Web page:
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  • Posted July 25th, 2016

    This is how we should get our fish: interview with Guy Dorrell of ‘Faircatch’

    This is how we should get our fish: interview with Guy Dorrell of ‘Faircatch’

    I went to visit Guy Dorrell from Faircatch the other day, and was truly blown away by what he’s up to. Now this is how we should get our fish. Here’s my interview with him.

    Lowimpact: So what exactly is Faircatch, and how does it work?

    Guy Dorrell: I get fish from small day boats in small towns around the south coast, and bring them to collection points around south-west London – Wandsworth, Battersea, Putney, Wimbledon, and soon, hopefully, Tooting. Customers pay up front for a certain weight of fish – enough for meals for two, four or six people. Customers can collect weekly or fortnightly. I call it ‘Community-supported Fish (CSF)’ or a ‘Fishbox scheme’ – after Community-supported Agriculture and veg boxes. Customers get fish direct from the boats, and they can often eat fish that was swimming in the sea the same morning.


    LI: What’s a small day boat?

    GD: It’s a small, family fishing boat that goes out for a day and catches lobsters and crabs with pots, and fish with small, static nets. I don’t deal with the big trawlers that kill indiscriminately and damage the sea bed. I can tell customers the name of the boat and the name of the skipper who caught their fish. That’s real traceability.

    LI: How did you get into it, and when?

    GD: I watched a TV series called the Fisherman’s Apprentice in 2012, presented by Monty Halls. He went to Cornwall to learn how to be an inshore fisherman on a small boat. He found that it was very difficult to make a living. In the last episode, he took a group of Cornish fishermen to the US to see a CSF scheme working. They were inspired, and back in Cornwall, set up a co-op to sell direct to local residents and restaurants. I looked at CSF schemes in the US, where it all started in 2008. In 2011, Defra did a pilot in Brighton called Catchbox. They spent £150k, £50k of which was on research, the rest on delivery – and they built a good social media presence. Catchbox was supposed to be volunteer-operated, but it didn’t really work. One of their members set up a CSF called SoleShare in north London, which is still operating.

    I was working in recycling in 2014, and there were still only SoleShare and Catchbox operating in the south-east. I decided to give it a go, and spent a lot of 2014 hanging around the south coast, talking with fishermen, and going out on the boats with them. I’d never been self-employed before, but I started operating in January 2015.


    LI: What are the main benefits?

    GD: I think the big merits of the model are getting people to try new kinds of fish, from as local a source as possible, so low food miles, different species depending on the season, and caught in an environmentally-friendly way.

    LI: What’s the difference between this idea and buying fish from a fishmongers or supermarket?

    GD: The biggest departure is not getting to choose what species of fish you get, but for my customers, this is all part of the fun. After all, you can just google the species and learn how to cook it. Fish are seasonal – for example, you start to get mackerel of British coasts in summer, sometimes as early as May; black bream come to the south coast around May/June too. Different species have specific migration patterns. Fish are much less predictable than farm crops – sometimes they come early, sometimes late and sometimes not at all. Grey mullet is a summer visitor, cod are around in the winter, but at different times depending on where you are in the UK. Dover sole is around all year – but should be avoided during spawning. If you buy fish out of season, you can be sure that they’ve travelled a long way. It’s a bit like eating strawberries in January.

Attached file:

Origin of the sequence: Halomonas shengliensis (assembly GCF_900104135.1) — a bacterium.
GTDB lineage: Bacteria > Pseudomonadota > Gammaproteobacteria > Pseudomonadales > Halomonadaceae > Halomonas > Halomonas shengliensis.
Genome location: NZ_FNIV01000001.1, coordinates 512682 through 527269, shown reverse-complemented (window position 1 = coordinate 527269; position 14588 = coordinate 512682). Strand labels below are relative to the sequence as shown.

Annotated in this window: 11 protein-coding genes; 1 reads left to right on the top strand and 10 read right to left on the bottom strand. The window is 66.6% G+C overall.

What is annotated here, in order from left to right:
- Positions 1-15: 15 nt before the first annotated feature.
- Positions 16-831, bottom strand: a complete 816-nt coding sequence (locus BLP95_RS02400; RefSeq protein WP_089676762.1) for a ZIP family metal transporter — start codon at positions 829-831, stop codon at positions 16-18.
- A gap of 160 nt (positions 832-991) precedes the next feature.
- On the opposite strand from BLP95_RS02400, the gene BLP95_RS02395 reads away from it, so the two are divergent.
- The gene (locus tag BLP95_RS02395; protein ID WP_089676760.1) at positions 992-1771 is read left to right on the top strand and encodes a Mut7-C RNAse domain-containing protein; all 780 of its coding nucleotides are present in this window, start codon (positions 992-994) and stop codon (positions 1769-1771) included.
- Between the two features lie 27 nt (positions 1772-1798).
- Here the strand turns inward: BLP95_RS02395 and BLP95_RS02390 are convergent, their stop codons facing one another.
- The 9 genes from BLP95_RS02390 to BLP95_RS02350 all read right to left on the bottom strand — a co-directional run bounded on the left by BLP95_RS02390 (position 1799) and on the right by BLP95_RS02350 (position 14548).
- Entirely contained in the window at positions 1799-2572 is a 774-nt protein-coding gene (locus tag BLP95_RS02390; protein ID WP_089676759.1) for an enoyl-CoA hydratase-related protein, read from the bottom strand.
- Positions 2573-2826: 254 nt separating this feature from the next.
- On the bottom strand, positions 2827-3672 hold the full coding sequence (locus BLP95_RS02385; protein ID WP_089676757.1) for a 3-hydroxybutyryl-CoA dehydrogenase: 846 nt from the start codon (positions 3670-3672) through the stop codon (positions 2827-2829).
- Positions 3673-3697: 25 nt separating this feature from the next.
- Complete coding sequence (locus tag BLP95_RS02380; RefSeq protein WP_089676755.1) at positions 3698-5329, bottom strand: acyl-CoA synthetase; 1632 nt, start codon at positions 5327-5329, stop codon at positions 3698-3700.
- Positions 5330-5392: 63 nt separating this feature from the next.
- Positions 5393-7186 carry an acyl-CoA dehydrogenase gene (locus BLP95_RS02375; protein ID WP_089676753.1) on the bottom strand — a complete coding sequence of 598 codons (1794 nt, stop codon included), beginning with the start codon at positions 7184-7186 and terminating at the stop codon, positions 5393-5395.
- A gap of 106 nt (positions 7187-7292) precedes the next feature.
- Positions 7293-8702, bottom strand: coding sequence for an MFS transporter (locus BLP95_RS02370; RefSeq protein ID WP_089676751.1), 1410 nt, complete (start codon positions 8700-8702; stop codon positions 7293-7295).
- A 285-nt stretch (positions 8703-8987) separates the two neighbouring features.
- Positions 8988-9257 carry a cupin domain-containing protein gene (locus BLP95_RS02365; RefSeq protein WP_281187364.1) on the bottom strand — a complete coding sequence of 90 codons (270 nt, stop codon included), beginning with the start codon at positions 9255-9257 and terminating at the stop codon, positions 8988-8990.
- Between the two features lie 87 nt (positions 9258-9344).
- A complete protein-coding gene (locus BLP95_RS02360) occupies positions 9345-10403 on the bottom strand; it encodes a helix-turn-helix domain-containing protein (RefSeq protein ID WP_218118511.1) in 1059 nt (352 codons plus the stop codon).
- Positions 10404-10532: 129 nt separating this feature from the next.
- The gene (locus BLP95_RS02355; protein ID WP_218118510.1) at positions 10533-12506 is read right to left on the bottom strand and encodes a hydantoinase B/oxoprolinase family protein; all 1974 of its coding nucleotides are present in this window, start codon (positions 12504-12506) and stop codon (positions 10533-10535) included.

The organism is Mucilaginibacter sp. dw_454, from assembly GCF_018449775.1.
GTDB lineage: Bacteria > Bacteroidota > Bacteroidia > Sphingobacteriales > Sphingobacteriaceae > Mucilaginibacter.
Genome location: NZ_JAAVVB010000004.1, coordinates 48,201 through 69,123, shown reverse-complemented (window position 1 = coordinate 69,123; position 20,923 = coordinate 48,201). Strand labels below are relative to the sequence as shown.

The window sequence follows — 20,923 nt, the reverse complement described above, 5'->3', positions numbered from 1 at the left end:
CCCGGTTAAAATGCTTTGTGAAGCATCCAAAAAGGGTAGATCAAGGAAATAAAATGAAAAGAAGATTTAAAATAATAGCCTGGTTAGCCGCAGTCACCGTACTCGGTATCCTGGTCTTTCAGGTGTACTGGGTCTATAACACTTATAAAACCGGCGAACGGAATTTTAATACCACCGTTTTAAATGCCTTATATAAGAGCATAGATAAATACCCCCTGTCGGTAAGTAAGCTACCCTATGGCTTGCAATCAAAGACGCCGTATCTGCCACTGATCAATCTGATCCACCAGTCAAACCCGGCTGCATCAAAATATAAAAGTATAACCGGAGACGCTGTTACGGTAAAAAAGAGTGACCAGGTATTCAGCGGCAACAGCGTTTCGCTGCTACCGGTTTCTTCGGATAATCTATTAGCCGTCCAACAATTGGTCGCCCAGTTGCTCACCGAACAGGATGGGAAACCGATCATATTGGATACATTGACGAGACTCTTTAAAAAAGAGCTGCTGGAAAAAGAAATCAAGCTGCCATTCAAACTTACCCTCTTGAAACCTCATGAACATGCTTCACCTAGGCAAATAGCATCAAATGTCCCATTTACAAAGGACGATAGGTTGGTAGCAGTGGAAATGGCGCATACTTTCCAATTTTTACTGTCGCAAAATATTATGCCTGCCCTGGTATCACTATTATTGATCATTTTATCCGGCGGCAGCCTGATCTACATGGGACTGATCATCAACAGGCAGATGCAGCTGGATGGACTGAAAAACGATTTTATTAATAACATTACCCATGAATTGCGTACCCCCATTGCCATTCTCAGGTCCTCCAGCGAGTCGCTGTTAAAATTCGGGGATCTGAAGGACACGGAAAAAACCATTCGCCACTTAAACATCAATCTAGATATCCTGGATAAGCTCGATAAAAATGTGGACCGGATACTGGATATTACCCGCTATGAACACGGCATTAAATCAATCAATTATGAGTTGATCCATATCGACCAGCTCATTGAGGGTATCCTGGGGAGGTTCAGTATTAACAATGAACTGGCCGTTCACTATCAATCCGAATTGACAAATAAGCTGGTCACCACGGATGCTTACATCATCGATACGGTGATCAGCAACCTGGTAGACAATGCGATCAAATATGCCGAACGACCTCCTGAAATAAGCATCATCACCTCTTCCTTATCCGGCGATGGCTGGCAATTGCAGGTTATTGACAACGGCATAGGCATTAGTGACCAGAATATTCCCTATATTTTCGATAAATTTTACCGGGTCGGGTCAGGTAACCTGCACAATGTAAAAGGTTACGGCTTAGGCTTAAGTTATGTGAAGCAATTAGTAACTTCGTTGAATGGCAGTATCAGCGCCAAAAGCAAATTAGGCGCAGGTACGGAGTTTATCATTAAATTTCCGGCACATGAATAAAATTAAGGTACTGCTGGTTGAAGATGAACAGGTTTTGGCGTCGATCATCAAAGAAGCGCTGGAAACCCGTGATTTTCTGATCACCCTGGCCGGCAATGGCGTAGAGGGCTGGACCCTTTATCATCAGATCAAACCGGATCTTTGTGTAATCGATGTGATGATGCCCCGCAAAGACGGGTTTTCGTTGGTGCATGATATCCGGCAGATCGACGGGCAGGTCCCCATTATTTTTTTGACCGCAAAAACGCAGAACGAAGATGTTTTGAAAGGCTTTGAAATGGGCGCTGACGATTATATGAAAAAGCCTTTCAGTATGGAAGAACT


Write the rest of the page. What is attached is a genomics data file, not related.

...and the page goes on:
For example, from April to June, I got people eating cuttlefish for the first time. It’s very good to help people diversify their tastes, because it takes the pressure off fish with low stocks. There was a 2-month ban on catching sea bass earlier this year, for example. Some species don’t have much of a market in the UK, and will often be thrown back into the sea – it’s such a waste. Cuttlefish are often thrown back, as are ‘smoothhound’ (a kind of dogfish) – both are plentiful and good to eat, but not many people do. The same for ‘huss’ – sold as ‘rock salmon’, a name that was made up to make it sound more attractive. It’s good for stews and curries, and again, underappreciated and plentiful.

    Also, fishmongers have rent to pay, which means they have to sell at volume, which means that they have to get fish from the big trawlers, as it’s cheaper.

    LI: What kind of people are your customers?

    GD: Well, definitely people who love food – but also people who are interested in protecting the marine environment. I’ve got a few people from Mediterranean countries, where they’re much more adventurous about what species they eat, and there’s a bigger seafood culture, with people much more used to shopping at fish markets, fishmongers, and knowing people on fishing boats. Cuttlefish is eaten much more, for example, and the Portuguese eat spider crabs and hake, which we don’t tend to eat over here. Things are beginning to change in the UK though. I’ve also got two Japanese customers, who say that supermarket fish isn’t very good raw, as it’s so old when it’s bought, and so is no good for sushi.

    Two Japanese customers and their sashimi.
    Two Japanese customers and their sashimi.

    LI: Is there any special preparation that people need to do after they’ve got their fish?

    GD: There are different levels of prep involved. Sea bass and grey mullet will need de-scaling and gutting, for example. However, all flatfish get gutted on the boats. There are physiological reasons for this. Flatfish live on the bottom, under pressure, so on the surface, the pressure is lower, which means that the contents of the guts can seep into the flesh if they’re not gutted straight away. Flatfish will still need de-scaling and skinning though, but I can show people how to do that, and there are plenty of videos online. Some people like the extra prep, as it feels much closer to nature (and it is).